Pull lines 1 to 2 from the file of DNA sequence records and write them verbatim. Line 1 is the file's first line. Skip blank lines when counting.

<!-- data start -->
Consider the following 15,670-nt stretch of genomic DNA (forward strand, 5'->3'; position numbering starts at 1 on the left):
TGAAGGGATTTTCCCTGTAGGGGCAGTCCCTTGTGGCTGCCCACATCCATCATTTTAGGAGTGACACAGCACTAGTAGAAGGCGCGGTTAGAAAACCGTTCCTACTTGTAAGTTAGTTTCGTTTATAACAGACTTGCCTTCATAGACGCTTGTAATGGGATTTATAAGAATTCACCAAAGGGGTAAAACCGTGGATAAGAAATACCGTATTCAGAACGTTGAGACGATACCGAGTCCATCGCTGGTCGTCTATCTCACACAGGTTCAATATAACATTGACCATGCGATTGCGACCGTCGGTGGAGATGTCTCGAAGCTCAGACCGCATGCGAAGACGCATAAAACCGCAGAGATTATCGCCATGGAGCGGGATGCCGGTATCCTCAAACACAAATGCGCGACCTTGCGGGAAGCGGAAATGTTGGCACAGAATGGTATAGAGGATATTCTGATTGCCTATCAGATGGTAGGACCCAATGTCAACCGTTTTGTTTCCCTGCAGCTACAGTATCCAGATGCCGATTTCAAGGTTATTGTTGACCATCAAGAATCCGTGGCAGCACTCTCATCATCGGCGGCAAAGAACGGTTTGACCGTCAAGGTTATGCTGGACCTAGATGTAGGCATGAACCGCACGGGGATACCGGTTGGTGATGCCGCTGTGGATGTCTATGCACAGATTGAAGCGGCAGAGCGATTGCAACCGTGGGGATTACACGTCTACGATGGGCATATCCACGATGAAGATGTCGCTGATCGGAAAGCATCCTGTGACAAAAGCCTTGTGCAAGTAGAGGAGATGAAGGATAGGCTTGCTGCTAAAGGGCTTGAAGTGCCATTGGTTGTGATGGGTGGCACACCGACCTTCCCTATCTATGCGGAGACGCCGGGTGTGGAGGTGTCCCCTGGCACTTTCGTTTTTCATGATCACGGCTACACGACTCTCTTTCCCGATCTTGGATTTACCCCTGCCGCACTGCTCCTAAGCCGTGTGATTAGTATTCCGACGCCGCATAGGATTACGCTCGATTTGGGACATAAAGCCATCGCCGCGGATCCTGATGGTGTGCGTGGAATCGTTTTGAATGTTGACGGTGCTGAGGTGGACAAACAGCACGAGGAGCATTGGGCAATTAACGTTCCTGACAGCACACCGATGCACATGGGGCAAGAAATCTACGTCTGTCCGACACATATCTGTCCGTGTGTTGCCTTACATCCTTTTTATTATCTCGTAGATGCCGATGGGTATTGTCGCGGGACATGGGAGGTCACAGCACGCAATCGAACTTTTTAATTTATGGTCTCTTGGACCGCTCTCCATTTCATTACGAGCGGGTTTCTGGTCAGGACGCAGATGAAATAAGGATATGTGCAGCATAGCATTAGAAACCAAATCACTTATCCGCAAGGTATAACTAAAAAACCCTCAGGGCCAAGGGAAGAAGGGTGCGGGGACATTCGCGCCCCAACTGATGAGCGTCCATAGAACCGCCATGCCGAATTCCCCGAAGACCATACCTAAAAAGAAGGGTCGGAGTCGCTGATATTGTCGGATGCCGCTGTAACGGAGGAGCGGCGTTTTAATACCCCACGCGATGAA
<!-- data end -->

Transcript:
Consider the following 15,670-nt stretch of genomic DNA (forward strand, 5'->3'; position numbering starts at 1 on the left):
TGAAGGGATTTTCCCTGTAGGGGCAGTCCCTTGTGGCTGCCCACATCCATCATTTTAGGAGTGACACAGCACTAGTAGAAGGCGCGGTTAGAAAACCGTTCCTACTTGTAAGTTAGTTTCGTTTATAACAGACTTGCCTTCATAGACGCTTGTAATGGGATTTATAAGAATTCACCAAAGGGGTAAAACCGTGGATAAGAAATACCGTATTCAGAACGTTGAGACGATACCGAGTCCATCGCTGGTCGTCTATCTCACACAGGTTCAATATAACATTGACCATGCGATTGCGACCGTCGGTGGAGATGTCTCGAAGCTCAGACCGCATGCGAAGACGCATAAAACCGCAGAGATTATCGCCATGGAGCGGGATGCCGGTATCCTCAAACACAAATGCGCGACCTTGCGGGAAGCGGAAATGTTGGCACAGAATGGTATAGAGGATATTCTGATTGCCTATCAGATGGTAGGACCCAATGTCAACCGTTTTGTTTCCCTGCAGCTACAGTATCCAGATGCCGATTTCAAGGTTATTGTTGACCATCAAGAATCCGTGGCAGCACTCTCATCATCGGCGGCAAAGAACGGTTTGACCGTCAAGGTTATGCTGGACCTAGATGTAGGCATGAACCGCACGGGGATACCGGTTGGTGATGCCGCTGTGGATGTCTATGCACAGATTGAAGCGGCAGAGCGATTGCAACCGTGGGGATTACACGTCTACGATGGGCATATCCACGATGAAGATGTCGCTGATCGGAAAGCATCCTGTGACAAAAGCCTTGTGCAAGTAGAGGAGATGAAGGATAGGCTTGCTGCTAAAGGGCTTGAAGTGCCATTGGTTGTGATGGGTGGCACACCGACCTTCCCTATCTATGCGGAGACGCCGGGTGTGGAGGTGTCCCCTGGCACTTTCGTTTTTCATGATCACGGCTACACGACTCTCTTTCCCGATCTTGGATTTACCCCTGCCGCACTGCTCCTAAGCCGTGTGATTAGTATTCCGACGCCGCATAGGATTACGCTCGATTTGGGACATAAAGCCATCGCCGCGGATCCTGATGGTGTGCGTGGAATCGTTTTGAATGTTGACGGTGCTGAGGTGGACAAACAGCACGAGGAGCATTGGGCAATTAACGTTCCTGACAGCACACCGATGCACATGGGGCAAGAAATCTACGTCTGTCCGACACATATCTGTCCGTGTGTTGCCTTACATCCTTTTTATTATCTCGTAGATGCCGATGGGTATTGTCGCGGGACATGGGAGGTCACAGCACGCAATCGAACTTTTTAATTTATGGTCTCTTGGACCGCTCTCCATTTCATTACGAGCGGGTTTCTGGTCAGGACGCAGATGAAATAAGGATATGTGCAGCATAGCATTAGAAACCAAATCACTTATCCGCAAGGTATAACTAAAAAACCCTCAGGGCCAAGGGAAGAAGGGTGCGGGGACATTCGCGCCCCAACTGATGAGCGTCCATAGAACCGCCATGCCGAATTCCCCGAAGACCATACCTAAAAAGAAGGGTCGGAGTCGCTGATATTGTCGGATGCCGCTGTAACGGAGGAGCGGCGTTTTAATACCCCACGCGATGAA